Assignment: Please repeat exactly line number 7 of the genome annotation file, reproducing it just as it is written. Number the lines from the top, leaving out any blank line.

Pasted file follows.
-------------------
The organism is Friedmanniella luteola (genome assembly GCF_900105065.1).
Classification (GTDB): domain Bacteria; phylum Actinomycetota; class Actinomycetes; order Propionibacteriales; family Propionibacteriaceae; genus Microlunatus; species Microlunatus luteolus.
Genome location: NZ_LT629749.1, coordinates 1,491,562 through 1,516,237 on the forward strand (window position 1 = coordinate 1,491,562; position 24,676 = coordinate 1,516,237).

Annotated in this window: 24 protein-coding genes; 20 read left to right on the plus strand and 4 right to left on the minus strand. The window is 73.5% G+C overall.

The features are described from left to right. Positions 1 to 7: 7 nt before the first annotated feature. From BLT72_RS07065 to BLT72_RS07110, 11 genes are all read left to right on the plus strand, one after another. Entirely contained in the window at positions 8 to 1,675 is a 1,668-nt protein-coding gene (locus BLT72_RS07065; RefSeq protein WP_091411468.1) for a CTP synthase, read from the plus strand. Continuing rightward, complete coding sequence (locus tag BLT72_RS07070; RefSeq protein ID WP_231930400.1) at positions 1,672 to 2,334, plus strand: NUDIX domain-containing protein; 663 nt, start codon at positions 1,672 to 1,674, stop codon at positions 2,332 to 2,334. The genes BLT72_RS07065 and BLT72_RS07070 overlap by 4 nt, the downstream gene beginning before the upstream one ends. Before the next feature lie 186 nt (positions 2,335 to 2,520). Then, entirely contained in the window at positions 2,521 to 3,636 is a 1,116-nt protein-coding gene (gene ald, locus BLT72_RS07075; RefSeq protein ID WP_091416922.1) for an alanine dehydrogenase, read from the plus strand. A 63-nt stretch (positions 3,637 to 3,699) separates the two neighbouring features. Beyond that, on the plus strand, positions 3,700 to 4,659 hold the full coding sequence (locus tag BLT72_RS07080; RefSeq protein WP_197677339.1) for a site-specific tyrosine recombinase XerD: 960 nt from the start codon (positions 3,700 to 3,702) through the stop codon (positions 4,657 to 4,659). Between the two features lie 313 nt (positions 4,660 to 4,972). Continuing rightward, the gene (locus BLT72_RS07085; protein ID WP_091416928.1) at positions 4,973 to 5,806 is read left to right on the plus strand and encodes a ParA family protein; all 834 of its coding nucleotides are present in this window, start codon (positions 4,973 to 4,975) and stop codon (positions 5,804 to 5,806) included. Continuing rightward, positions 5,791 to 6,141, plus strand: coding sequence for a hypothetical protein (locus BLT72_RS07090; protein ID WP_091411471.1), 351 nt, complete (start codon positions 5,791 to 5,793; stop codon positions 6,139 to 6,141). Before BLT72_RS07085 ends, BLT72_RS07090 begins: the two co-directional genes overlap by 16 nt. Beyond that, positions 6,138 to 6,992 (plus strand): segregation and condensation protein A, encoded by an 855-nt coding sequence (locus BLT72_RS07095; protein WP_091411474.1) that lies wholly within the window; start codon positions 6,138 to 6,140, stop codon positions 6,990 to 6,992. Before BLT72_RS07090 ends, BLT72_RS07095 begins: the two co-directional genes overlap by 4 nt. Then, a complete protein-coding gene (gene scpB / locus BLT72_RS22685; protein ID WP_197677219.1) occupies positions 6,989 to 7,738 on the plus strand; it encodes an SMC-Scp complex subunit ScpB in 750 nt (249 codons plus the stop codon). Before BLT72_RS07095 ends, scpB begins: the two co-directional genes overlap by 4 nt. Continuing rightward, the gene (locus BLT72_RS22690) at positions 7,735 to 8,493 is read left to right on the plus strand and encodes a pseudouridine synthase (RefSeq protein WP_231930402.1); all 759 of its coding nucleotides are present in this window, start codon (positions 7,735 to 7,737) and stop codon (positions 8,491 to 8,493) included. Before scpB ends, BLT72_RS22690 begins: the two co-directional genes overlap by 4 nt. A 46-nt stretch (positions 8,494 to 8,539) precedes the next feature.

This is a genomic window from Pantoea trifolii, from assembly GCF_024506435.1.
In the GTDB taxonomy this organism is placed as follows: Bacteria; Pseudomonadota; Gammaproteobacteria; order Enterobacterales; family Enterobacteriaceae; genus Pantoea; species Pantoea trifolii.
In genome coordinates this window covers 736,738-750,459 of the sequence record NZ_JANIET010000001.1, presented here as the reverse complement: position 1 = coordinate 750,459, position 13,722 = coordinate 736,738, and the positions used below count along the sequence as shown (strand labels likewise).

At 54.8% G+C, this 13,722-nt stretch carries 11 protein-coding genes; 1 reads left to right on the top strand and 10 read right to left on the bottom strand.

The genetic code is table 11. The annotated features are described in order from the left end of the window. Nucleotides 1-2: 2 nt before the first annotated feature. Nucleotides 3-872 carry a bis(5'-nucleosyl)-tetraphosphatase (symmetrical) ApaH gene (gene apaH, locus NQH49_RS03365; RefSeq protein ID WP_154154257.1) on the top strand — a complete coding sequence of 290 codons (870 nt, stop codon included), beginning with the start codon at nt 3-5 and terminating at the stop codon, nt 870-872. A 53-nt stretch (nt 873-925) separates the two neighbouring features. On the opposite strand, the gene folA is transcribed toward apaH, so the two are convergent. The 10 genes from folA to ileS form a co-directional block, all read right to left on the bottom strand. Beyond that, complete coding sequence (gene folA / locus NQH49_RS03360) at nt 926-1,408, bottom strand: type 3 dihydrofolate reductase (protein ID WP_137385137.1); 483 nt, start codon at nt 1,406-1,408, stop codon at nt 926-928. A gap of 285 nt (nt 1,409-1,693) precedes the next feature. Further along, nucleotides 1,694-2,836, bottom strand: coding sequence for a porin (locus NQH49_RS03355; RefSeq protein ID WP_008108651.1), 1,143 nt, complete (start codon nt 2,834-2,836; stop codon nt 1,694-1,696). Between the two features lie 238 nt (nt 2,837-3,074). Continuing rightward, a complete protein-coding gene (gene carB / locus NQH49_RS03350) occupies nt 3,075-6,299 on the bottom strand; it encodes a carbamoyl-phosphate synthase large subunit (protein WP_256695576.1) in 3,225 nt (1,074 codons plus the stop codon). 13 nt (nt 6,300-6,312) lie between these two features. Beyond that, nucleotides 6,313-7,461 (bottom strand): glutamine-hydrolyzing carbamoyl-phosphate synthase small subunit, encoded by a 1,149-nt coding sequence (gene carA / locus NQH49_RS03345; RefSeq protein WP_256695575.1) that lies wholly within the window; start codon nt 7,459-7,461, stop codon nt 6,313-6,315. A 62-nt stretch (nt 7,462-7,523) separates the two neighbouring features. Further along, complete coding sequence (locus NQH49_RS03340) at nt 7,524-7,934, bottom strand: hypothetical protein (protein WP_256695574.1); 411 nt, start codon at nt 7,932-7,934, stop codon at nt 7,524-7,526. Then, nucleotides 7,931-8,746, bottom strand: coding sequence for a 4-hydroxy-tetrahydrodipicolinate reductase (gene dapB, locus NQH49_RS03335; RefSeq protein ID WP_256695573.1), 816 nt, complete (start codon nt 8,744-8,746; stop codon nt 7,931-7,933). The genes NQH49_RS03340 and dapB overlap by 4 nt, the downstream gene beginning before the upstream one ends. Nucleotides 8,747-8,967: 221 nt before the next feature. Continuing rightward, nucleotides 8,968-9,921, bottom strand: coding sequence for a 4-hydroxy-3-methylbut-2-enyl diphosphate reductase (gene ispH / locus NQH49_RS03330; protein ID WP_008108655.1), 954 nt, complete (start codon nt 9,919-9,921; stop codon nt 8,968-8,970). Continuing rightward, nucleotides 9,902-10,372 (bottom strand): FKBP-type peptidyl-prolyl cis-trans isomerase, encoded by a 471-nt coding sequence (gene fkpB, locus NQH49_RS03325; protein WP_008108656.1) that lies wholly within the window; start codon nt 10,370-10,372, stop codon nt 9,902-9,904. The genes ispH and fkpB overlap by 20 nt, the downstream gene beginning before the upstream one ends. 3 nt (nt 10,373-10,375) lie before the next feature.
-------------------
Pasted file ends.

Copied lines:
In the GTDB taxonomy this organism is placed as follows: Bacteria; Pseudomonadota; Gammaproteobacteria; order Enterobacterales; family Enterobacteriaceae; genus Pantoea; species Pantoea trifolii.